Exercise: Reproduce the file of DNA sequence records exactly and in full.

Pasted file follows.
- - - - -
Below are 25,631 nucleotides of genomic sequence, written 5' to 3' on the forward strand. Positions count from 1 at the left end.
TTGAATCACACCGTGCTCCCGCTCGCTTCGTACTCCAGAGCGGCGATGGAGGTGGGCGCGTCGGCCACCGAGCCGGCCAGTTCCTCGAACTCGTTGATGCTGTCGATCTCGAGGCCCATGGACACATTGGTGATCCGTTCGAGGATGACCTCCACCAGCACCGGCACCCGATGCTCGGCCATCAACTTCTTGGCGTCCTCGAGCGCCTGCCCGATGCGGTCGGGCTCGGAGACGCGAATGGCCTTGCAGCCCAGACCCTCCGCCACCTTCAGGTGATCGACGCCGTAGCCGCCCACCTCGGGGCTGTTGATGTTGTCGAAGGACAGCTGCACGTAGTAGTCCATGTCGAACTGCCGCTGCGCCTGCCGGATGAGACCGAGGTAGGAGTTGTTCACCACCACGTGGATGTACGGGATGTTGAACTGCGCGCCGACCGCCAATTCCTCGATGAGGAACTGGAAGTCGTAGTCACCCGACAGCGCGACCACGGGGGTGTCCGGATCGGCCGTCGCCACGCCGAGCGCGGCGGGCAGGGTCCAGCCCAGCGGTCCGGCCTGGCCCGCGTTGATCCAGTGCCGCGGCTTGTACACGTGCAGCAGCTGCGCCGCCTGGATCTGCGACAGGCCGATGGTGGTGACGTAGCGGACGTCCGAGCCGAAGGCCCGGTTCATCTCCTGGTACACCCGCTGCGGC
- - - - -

Below are 25,631 nucleotides of genomic sequence, written 5' to 3' on the forward strand. Positions count from 1 at the left end.
TTGAATCACACCGTGCTCCCGCTCGCTTCGTACTCCAGAGCGGCGATGGAGGTGGGCGCGTCGGCCACCGAGCCGGCCAGTTCCTCGAACTCGTTGATGCTGTCGATCTCGAGGCCCATGGACACATTGGTGATCCGTTCGAGGATGACCTCCACCAGCACCGGCACCCGATGCTCGGCCATCAACTTCTTGGCGTCCTCGAGCGCCTGCCCGATGCGGTCGGGCTCGGAGACGCGAATGGCCTTGCAGCCCAGACCCTCCGCCACCTTCAGGTGATCGACGCCGTAGCCGCCCACCTCGGGGCTGTTGATGTTGTCGAAGGACAGCTGCACGTAGTAGTCCATGTCGAACTGCCGCTGCGCCTGCCGGATGAGACCGAGGTAGGAGTTGTTCACCACCACGTGGATGTACGGGATGTTGAACTGCGCGCCGACCGCCAATTCCTCGATGAGGAACTGGAAGTCGTAGTCACCCGACAGCGCGACCACGGGGGTGTCCGGATCGGCCGTCGCCACGCCGAGCGCGGCGGGCAGGGTCCAGCCCAGCGGTCCGGCCTGGCCCGCGTTGATCCAGTGCCGCGGCTTGTACACGTGCAGCAGCTGCGCCGCCTGGATCTGCGACAGGCCGATGGTGGTGACGTAGCGGACGTCCGAGCCGAAGGCCCGGTTCATCTCCTGGTACACCCGCTGCGGC